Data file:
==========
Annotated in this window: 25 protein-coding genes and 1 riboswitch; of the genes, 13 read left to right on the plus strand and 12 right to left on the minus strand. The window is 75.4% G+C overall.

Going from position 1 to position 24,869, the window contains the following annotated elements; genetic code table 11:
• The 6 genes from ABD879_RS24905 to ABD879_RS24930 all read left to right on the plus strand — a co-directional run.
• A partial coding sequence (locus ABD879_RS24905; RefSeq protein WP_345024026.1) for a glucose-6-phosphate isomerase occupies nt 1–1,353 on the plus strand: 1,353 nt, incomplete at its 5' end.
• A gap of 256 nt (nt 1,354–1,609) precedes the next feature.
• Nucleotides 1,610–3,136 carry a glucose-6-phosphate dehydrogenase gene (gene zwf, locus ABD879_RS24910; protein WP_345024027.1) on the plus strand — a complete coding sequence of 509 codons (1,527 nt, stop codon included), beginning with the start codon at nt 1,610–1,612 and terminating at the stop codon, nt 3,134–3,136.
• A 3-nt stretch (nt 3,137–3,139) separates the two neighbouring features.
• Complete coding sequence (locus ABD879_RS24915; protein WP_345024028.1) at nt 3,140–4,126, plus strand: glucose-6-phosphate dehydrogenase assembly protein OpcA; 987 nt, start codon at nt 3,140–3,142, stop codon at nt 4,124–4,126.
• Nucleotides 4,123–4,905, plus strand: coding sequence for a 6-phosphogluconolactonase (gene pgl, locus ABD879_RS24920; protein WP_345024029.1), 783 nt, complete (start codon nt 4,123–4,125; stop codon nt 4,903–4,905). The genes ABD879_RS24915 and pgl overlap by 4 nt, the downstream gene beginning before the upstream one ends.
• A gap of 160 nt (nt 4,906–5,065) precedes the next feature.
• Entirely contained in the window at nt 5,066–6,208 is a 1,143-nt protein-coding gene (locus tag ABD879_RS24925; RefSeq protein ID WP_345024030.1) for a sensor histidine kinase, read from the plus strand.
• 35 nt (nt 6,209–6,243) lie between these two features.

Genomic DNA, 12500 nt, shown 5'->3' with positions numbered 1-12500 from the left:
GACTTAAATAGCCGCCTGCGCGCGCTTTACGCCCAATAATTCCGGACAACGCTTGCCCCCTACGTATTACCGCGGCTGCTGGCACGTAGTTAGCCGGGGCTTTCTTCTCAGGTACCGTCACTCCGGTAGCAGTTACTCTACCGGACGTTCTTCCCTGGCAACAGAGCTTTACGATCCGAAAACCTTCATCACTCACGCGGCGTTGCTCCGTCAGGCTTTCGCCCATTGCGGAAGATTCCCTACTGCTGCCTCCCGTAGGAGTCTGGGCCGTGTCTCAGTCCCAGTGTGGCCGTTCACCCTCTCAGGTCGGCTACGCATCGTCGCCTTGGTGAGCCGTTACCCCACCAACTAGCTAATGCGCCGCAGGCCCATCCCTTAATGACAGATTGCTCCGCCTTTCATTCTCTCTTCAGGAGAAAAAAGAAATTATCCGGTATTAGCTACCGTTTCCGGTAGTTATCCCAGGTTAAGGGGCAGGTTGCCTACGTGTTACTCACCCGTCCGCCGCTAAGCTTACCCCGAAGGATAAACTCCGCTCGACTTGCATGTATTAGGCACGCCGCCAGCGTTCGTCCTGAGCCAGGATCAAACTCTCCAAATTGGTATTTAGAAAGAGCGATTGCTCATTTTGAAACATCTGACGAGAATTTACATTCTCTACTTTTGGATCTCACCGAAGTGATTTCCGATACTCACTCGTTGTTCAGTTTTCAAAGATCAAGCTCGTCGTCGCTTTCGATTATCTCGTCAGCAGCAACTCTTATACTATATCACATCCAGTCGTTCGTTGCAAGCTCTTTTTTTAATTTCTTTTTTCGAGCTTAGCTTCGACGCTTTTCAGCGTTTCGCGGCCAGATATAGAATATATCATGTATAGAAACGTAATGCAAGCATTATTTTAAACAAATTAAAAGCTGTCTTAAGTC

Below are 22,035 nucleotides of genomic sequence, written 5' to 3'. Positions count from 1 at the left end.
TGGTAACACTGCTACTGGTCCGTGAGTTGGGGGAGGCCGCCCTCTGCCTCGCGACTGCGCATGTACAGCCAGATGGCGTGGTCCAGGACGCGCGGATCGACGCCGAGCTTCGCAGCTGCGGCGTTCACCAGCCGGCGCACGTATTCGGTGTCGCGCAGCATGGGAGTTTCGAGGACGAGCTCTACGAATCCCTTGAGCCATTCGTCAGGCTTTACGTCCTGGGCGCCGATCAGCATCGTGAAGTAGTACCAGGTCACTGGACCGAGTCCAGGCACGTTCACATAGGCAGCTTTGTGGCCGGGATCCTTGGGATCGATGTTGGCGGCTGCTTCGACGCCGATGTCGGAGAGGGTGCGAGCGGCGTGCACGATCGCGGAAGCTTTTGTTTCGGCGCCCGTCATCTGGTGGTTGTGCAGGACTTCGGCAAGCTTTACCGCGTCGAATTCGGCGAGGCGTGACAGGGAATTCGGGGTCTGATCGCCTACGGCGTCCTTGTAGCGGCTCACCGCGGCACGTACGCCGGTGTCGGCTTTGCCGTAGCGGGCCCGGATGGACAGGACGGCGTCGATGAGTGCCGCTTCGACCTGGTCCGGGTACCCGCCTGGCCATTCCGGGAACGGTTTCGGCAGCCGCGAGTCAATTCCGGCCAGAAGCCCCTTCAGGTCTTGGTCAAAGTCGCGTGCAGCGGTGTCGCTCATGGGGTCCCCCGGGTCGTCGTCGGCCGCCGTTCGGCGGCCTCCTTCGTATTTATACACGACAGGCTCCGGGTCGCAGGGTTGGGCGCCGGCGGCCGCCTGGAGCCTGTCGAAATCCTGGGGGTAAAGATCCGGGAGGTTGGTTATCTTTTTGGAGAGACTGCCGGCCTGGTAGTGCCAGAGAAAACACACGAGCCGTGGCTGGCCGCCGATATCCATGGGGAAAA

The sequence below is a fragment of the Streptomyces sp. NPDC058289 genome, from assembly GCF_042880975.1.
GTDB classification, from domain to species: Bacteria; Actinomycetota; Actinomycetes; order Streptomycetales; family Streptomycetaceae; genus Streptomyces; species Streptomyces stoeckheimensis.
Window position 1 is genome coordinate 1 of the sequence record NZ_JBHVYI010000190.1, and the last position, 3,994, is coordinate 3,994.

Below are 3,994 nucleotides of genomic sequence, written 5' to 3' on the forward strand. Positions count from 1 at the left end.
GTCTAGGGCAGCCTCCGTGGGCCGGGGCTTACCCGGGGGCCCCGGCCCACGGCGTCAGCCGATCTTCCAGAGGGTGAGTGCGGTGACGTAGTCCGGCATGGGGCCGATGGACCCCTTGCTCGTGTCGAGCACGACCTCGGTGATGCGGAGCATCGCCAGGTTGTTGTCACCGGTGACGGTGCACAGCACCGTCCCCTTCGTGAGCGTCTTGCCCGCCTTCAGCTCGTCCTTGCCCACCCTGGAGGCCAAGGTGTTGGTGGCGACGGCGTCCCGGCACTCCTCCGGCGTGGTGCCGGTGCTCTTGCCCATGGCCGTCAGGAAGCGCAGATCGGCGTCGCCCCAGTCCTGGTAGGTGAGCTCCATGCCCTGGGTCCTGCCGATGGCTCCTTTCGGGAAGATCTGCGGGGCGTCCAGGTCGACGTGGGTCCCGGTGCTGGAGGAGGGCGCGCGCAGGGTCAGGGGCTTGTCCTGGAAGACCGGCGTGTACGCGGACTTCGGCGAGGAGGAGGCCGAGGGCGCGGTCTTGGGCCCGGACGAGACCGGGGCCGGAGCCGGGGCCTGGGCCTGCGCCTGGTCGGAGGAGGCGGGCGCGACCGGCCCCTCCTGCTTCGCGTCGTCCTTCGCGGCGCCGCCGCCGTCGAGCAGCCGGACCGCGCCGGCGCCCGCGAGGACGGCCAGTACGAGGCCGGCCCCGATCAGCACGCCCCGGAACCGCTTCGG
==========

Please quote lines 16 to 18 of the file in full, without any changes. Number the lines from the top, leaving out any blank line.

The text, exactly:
TGGTAACACTGCTACTGGTCCGTGAGTTGGGGGAGGCCGCCCTCTGCCTCGCGACTGCGCATGTACAGCCAGATGGCGTGGTCCAGGACGCGCGGATCGACGCCGAGCTTCGCAGCTGCGGCGTTCACCAGCCGGCGCACGTATTCGGTGTCGCGCAGCATGGGAGTTTCGAGGACGAGCTCTACGAATCCCTTGAGCCATTCGTCAGGCTTTACGTCCTGGGCGCCGATCAGCATCGTGAAGTAGTACCAGGTCACTGGACCGAGTCCAGGCACGTTCACATAGGCAGCTTTGTGGCCGGGATCCTTGGGATCGATGTTGGCGGCTGCTTCGACGCCGATGTCGGAGAGGGTGCGAGCGGCGTGCACGATCGCGGAAGCTTTTGTTTCGGCGCCCGTCATCTGGTGGTTGTGCAGGACTTCGGCAAGCTTTACCGCGTCGAATTCGGCGAGGCGTGACAGGGAATTCGGGGTCTGATCGCCTACGGCGTCCTTGTAGCGGCTCACCGCGGCACGTACGCCGGTGTCGGCTTTGCCGTAGCGGGCCCGGATGGACAGGACGGCGTCGATGAGTGCCGCTTCGACCTGGTCCGGGTACCCGCCTGGCCATTCCGGGAACGGTTTCGGCAGCCGCGAGTCAATTCCGGCCAGAAGCCCCTTCAGGTCTTGGTCAAAGTCGCGTGCAGCGGTGTCGCTCATGGGGTCCCCCGGGTCGTCGTCGGCCGCCGTTCGGCGGCCTCCTTCGTATTTATACACGACAGGCTCCGGGTCGCAGGGTTGGGCGCCGGCGGCCGCCTGGAGCCTGTCGAAATCCTGGGGGTAAAGATCCGGGAGGTTGGTTATCTTTTTGGAGAGACTGCCGGCCTGGTAGTGCCAGAGAAAACACACGAGCCGTGGCTGGCCGCCGATATCCATGGGGAAAA

The sequence below is a fragment of the Streptomyces sp. NPDC058289 genome, from assembly GCF_042880975.1.
GTDB classification, from domain to species: Bacteria; Actinomycetota; Actinomycetes; order Streptomycetales; family Streptomycetaceae; genus Streptomyces; species Streptomyces stoeckheimensis.